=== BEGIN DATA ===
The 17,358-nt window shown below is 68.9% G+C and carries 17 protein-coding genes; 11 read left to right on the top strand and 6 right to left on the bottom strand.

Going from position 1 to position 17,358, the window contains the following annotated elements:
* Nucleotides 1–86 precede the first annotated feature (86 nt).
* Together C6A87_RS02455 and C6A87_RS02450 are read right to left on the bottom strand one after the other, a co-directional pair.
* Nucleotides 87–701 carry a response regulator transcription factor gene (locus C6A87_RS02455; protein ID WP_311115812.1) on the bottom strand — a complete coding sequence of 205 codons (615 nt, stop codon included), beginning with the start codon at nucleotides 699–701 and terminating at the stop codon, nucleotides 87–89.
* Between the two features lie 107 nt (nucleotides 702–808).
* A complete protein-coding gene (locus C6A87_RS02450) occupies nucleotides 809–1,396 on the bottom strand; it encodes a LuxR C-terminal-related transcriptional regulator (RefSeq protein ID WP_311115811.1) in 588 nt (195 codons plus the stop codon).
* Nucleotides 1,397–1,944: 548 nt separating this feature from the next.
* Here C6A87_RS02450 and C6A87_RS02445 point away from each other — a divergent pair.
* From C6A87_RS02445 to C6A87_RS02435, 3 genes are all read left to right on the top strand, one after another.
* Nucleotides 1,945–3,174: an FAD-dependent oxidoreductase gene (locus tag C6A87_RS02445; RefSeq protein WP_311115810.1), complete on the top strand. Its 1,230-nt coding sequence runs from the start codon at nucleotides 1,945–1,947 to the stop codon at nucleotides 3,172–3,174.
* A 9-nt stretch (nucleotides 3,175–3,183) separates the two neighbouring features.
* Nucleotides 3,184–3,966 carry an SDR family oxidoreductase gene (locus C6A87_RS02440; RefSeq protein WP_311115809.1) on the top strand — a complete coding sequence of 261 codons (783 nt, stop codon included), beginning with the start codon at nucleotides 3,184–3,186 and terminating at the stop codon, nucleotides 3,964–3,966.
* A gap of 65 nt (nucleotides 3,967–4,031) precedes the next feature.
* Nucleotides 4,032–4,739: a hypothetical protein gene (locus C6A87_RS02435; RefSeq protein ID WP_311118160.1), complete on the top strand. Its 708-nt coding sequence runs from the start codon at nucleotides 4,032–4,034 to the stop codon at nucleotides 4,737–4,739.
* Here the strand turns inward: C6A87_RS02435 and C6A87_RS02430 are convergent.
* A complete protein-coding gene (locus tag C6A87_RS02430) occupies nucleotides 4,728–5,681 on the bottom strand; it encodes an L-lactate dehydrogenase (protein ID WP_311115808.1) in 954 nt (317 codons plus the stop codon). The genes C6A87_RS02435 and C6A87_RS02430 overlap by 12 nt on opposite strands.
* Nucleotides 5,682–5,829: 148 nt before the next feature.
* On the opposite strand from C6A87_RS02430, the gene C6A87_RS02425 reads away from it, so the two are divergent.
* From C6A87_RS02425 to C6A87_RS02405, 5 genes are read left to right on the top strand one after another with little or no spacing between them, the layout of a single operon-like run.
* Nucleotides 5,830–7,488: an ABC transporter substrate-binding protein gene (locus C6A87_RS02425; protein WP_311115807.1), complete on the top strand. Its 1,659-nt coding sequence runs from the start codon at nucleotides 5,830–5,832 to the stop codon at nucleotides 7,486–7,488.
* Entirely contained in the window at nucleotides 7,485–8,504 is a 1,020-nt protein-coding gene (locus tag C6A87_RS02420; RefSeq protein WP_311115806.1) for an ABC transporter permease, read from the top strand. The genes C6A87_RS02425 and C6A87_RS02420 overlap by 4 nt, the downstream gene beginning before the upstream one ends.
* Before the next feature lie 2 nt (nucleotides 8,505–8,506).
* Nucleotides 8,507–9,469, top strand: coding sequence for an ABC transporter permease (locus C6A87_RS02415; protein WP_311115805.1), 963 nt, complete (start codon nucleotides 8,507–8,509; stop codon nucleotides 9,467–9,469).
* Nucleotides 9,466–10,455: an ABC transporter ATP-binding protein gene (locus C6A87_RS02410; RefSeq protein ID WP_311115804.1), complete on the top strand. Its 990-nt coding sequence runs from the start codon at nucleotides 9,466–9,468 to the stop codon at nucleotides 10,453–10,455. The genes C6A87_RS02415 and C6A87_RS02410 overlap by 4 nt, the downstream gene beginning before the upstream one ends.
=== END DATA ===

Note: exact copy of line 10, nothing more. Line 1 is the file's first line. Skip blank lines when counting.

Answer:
* From C6A87_RS02445 to C6A87_RS02435, 3 genes are all read left to right on the top strand, one after another.